Last Updated on September 30, 2022 by John Robinson
Maintaining your vehicle can probably be more challenging than driving them. Anyone can learn how to drive by practicing and observing how others do it, but knowing the vehicle’s mechanism and inner function is another concern.
As hard as it can be to study its complex designs, the responsibility of your vehicle generally falls into your hands. That said, it is crucial that you are familiar with what goes on and happens with your car. Otherwise, you might get caught in an accident once you hit the road. And one of the best places to start is to replace wheel bearings.
What Are Wheel Bearings?
As the name implies, wheel bearings are found on the vehicle’s wheels. Although round, your wheels can’t keep going around and around without anything securing them in place. That’s where the hub assembly comes in.
Located between the discs and drive axle, the hub assembly ensures your vehicle stops on command. Each wheel is bolted to a hub assembly of its own, and found at the center of these hub assemblies are wheel bearings. They’re tasked to keep your driving performance as smooth as possible.
Wheel bearings come in different shapes, including ball bearings, straight roller bearings, and tapered roller bearings. Given their spherical shape, ball bearings can spin in any direction, causing them to only handle the lightest weight. Skateboards or household devices typically use this wheel bearing, but you can find more here.
As for straight roller bearings, they can handle heavier loads than ball bearings. However, they can’t handle much stress. Furthermore, tapered roller bearings come in a cylindrical shape and are tapered to one side. It enables them to handle anything heavy, be it weight, pressure, or shock.
When You Need To Replace Wheel Bearings?
Like the rest of your car parts, you may also find your wheel bearings needing replacement. After all, considering their position in the vehicle assembly, it’s safe to say they’re vulnerable from where they are on the wheel. Because of this, they’re open to all sorts of elements that can affect the wheel bearings’ integrity. But before that happens, you need to know which signs point toward replacement. Here are some of them:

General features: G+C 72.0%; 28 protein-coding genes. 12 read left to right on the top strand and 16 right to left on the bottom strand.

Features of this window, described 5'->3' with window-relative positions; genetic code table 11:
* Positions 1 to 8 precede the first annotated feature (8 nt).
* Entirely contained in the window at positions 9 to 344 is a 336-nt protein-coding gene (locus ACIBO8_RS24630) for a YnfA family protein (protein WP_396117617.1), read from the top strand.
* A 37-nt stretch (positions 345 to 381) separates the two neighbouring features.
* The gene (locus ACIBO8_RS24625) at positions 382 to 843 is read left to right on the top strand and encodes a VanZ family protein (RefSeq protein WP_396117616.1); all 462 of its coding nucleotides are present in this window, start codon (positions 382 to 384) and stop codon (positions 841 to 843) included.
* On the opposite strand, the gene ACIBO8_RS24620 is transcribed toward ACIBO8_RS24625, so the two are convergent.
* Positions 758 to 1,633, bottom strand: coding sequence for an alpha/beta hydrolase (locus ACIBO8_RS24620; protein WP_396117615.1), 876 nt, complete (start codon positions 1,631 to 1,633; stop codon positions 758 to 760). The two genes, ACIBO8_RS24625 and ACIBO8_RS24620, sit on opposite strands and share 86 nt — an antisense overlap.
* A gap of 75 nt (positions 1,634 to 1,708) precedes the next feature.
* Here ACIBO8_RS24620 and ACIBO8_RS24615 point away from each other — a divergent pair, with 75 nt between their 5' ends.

1. Whining Noise
Perhaps one of the things an optimized vehicle is supposed to do is run quietly. Considering the quantity of liquid it demands, it should be enough to ensure a smooth drive as soon as you hit the road until you get to where you need to go. Responsible drivers are tasked to check on their vehicle’s liquid intake regularly. But even if you’re faithful in fulfilling this task, you might still encounter a situation where your vehicle is making a noise while you drive. Thus, if lack of liquid intake isn’t the problem, you most likely have a problem with your wheel bearings.
Unfortunately, no specific noise can help you identify whether or not it’s the wheel bearing’s fault. When you move forward or turn, you might hear growling or rumbling. However, there might be times when the noise is more of a constant whine.
2. Uneven Movement
Since wheel bearing is an essential part of the wheel, it can easily compromise how the vehicle performs. As previously stated, it’s right at the center of the wheel hub assembly, and any change in shape or condition of the wheel bearing can leave your wheel running unevenly. From there, a chain reaction could occur.
Due to how uneven the wheels run, the tires can also receive inconsistent weight distribution. Once that happens, it could be easier to wear them out. As a result, you’ll have faulty wheel bearings and a bad tire. Although, before you jump to conclusions, ensure that no other components are behind your uneven driving.
3. Difficulty Steering
Having a worn-down wheel bearing may not be as obvious as a flat tire. As such, it might be challenging to point out if something’s wrong with it. However, as time passes and your wheel bearing stays on, it might target your steering. When it comes to wheel bearing problems, you’re looking at two steering problems: loose steering and steering wheel vibrations.
Loose steering occurs when you are not able to control your steering wheel when driving. It can also be possible that you’re not moving your steering wheel, yet the vehicle is still veering off course. Naturally, this can be a disaster in the middle of a highway or driving across frost-covered roads.
As for steering wheel vibrations, this can pertain to the vibrations you might feel coming from the steering wheel when driving. Since your vehicle is supposed to run smoothly, these vibrations can be a source of concern, especially if they get stronger the faster you drive.
4. Misleading Warnings
Whatever vehicle you’re operating, getting rid of risks on the road may be impossible. Therefore, manufacturers designed safety measures for the driver and everyone around them. One of these safety measures is the anti-lock braking system (ABS).
The ABS prevents your vehicle from locking up after stopping unceremoniously using sensors. Despite how excellent your brakes are, the extreme heat from braking can heat the hub assembly until the grease from the wheel bearings dries off. Therefore, it could trigger a great deal of vibration, and activates the wheel speed sensor, leaving you veering or skidding.
Regardless of their size, wheel bearings are essential for ensuring your vehicle continues running smoothly. Therefore, it is best to be familiar with them, just like with the rest of the parts of your vehicle.